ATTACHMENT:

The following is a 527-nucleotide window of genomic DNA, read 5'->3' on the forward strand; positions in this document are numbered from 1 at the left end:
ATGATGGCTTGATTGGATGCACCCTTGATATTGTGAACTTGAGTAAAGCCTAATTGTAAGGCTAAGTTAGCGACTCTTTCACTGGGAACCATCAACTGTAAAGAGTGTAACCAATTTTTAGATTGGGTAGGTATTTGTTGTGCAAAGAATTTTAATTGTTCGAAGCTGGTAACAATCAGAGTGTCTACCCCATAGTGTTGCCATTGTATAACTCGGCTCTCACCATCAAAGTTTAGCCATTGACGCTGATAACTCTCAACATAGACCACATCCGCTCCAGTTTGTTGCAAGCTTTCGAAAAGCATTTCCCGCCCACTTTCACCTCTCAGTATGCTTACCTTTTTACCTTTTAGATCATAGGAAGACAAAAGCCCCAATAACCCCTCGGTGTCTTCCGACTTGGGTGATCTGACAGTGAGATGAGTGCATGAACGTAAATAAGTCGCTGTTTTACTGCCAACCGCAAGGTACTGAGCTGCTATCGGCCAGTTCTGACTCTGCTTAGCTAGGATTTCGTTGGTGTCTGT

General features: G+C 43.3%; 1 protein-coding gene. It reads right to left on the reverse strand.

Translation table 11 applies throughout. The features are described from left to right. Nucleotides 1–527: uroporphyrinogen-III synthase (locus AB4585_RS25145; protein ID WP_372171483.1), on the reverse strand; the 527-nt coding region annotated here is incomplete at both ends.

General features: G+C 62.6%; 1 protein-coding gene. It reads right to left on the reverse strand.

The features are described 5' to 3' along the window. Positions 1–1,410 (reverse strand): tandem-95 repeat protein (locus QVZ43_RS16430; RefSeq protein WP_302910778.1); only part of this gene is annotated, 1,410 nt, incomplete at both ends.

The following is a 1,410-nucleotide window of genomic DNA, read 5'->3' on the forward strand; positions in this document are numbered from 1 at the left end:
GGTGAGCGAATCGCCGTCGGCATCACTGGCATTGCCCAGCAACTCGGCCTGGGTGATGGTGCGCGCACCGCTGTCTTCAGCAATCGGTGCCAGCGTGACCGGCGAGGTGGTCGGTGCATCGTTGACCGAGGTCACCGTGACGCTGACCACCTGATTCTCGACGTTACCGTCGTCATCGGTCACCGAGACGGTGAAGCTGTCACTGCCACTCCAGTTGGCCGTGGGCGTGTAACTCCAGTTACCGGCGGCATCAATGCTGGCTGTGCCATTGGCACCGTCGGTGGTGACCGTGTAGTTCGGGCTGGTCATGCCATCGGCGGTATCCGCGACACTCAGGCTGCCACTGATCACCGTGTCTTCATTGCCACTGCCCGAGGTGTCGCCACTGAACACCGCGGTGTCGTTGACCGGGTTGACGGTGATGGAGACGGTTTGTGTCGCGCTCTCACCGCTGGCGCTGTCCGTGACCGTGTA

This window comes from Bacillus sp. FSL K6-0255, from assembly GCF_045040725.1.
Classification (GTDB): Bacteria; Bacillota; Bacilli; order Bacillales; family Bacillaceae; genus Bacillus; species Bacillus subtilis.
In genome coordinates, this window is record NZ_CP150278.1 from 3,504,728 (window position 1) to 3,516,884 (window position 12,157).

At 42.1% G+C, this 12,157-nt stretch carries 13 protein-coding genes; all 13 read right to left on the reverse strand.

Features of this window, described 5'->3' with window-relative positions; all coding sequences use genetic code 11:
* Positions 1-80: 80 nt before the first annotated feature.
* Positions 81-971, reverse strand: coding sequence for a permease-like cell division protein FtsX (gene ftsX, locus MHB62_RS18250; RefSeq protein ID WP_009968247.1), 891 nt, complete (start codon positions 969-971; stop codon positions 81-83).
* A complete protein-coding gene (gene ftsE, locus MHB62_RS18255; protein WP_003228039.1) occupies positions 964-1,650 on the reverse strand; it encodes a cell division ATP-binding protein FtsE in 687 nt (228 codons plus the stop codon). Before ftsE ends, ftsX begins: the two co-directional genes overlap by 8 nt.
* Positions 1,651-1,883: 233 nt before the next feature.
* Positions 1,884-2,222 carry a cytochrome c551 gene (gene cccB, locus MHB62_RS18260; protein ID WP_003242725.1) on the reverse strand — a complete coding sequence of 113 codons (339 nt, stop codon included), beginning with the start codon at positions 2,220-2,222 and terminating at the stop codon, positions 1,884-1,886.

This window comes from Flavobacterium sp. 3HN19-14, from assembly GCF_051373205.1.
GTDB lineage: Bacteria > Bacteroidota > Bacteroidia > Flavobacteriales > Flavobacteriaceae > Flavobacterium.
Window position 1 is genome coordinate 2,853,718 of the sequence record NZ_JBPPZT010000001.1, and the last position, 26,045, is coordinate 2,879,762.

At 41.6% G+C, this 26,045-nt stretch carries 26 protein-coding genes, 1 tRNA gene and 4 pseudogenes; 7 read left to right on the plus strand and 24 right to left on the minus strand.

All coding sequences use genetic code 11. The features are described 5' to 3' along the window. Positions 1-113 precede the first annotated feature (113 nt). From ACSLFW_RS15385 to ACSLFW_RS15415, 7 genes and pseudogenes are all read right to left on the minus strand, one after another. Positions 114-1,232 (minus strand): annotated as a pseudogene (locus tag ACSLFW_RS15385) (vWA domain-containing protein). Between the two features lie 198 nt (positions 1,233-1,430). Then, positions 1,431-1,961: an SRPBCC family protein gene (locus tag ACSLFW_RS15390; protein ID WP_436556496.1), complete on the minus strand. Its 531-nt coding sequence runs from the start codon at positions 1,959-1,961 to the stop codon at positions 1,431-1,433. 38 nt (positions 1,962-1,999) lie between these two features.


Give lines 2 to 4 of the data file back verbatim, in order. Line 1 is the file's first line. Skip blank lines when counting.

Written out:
ATGATGGCTTGATTGGATGCACCCTTGATATTGTGAACTTGAGTAAAGCCTAATTGTAAGGCTAAGTTAGCGACTCTTTCACTGGGAACCATCAACTGTAAAGAGTGTAACCAATTTTTAGATTGGGTAGGTATTTGTTGTGCAAAGAATTTTAATTGTTCGAAGCTGGTAACAATCAGAGTGTCTACCCCATAGTGTTGCCATTGTATAACTCGGCTCTCACCATCAAAGTTTAGCCATTGACGCTGATAACTCTCAACATAGACCACATCCGCTCCAGTTTGTTGCAAGCTTTCGAAAAGCATTTCCCGCCCACTTTCACCTCTCAGTATGCTTACCTTTTTACCTTTTAGATCATAGGAAGACAAAAGCCCCAATAACCCCTCGGTGTCTTCCGACTTGGGTGATCTGACAGTGAGATGAGTGCATGAACGTAAATAAGTCGCTGTTTTACTGCCAACCGCAAGGTACTGAGCTGCTATCGGCCAGTTCTGACTCTGCTTAGCTAGGATTTCGTTGGTGTCTGT

General features: G+C 43.3%; 1 protein-coding gene. It reads right to left on the reverse strand.

Translation table 11 applies throughout. The features are described from left to right. Nucleotides 1–527: uroporphyrinogen-III synthase (locus AB4585_RS25145; protein ID WP_372171483.1), on the reverse strand; the 527-nt coding region annotated here is incomplete at both ends.